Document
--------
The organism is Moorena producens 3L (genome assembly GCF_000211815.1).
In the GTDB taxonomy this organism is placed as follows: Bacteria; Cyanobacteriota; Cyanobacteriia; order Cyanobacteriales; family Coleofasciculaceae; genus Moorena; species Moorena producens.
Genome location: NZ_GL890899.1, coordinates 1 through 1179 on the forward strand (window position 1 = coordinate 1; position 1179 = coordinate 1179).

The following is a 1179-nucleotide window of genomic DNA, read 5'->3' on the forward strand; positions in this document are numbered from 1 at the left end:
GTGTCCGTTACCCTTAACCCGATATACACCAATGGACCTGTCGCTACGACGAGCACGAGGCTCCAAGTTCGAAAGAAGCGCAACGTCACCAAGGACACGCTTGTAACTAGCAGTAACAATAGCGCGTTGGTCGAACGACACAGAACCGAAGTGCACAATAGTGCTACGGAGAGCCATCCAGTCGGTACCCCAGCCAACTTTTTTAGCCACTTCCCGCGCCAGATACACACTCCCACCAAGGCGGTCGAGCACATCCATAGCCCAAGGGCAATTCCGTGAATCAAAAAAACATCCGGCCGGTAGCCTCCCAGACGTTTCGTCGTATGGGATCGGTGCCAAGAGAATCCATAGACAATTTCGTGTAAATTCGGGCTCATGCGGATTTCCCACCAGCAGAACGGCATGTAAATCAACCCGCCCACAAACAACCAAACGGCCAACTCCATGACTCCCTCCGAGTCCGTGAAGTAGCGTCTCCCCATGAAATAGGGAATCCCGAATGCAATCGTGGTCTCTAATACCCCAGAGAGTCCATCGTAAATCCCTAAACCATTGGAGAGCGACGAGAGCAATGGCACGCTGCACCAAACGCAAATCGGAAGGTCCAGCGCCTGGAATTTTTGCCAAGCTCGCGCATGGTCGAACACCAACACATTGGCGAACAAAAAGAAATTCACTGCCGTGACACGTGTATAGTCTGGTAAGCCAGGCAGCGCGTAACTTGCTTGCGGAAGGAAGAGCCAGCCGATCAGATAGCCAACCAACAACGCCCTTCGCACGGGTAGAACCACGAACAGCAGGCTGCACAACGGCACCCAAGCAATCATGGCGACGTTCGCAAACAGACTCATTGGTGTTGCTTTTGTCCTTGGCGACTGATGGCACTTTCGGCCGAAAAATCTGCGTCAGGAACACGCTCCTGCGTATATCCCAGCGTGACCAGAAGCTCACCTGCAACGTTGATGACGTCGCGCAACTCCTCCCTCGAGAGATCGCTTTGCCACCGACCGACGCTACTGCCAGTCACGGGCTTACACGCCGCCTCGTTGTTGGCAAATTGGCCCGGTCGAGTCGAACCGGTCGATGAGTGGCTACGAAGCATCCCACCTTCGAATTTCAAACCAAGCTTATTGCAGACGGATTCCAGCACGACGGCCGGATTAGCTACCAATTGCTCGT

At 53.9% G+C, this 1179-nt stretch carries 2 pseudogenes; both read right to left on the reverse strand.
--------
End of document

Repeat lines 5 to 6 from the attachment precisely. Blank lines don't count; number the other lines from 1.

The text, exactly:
GTGTCCGTTACCCTTAACCCGATATACACCAATGGACCTGTCGCTACGACGAGCACGAGGCTCCAAGTTCGAAAGAAGCGCAACGTCACCAAGGACACGCTTGTAACTAGCAGTAACAATAGCGCGTTGGTCGAACGACACAGAACCGAAGTGCACAATAGTGCTACGGAGAGCCATCCAGTCGGTACCCCAGCCAACTTTTTTAGCCACTTCCCGCGCCAGATACACACTCCCACCAAGGCGGTCGAGCACATCCATAGCCCAAGGGCAATTCCGTGAATCAAAAAAACATCCGGCCGGTAGCCTCCCAGACGTTTCGTCGTATGGGATCGGTGCCAAGAGAATCCATAGACAATTTCGTGTAAATTCGGGCTCATGCGGATTTCCCACCAGCAGAACGGCATGTAAATCAACCCGCCCACAAACAACCAAACGGCCAACTCCATGACTCCCTCCGAGTCCGTGAAGTAGCGTCTCCCCATGAAATAGGGAATCCCGAATGCAATCGTGGTCTCTAATACCCCAGAGAGTCCATCGTAAATCCCTAAACCATTGGAGAGCGACGAGAGCAATGGCACGCTGCACCAAACGCAAATCGGAAGGTCCAGCGCCTGGAATTTTTGCCAAGCTCGCGCATGGTCGAACACCAACACATTGGCGAACAAAAAGAAATTCACTGCCGTGACACGTGTATAGTCTGGTAAGCCAGGCAGCGCGTAACTTGCTTGCGGAAGGAAGAGCCAGCCGATCAGATAGCCAACCAACAACGCCCTTCGCACGGGTAGAACCACGAACAGCAGGCTGCACAACGGCACCCAAGCAATCATGGCGACGTTCGCAAACAGACTCATTGGTGTTGCTTTTGTCCTTGGCGACTGATGGCACTTTCGGCCGAAAAATCTGCGTCAGGAACACGCTCCTGCGTATATCCCAGCGTGACCAGAAGCTCACCTGCAACGTTGATGACGTCGCGCAACTCCTCCCTCGAGAGATCGCTTTGCCACCGACCGACGCTACTGCCAGTCACGGGCTTACACGCCGCCTCGTTGTTGGCAAATTGGCCCGGTCGAGTCGAACCGGTCGATGAGTGGCTACGAAGCATCCCACCTTCGAATTTCAAACCAAGCTTATTGCAGACGGATTCCAGCACGACGGCCGGATTAGCTACCAATTGCTCGT

At 53.9% G+C, this 1179-nt stretch carries 2 pseudogenes; both read right to left on the reverse strand.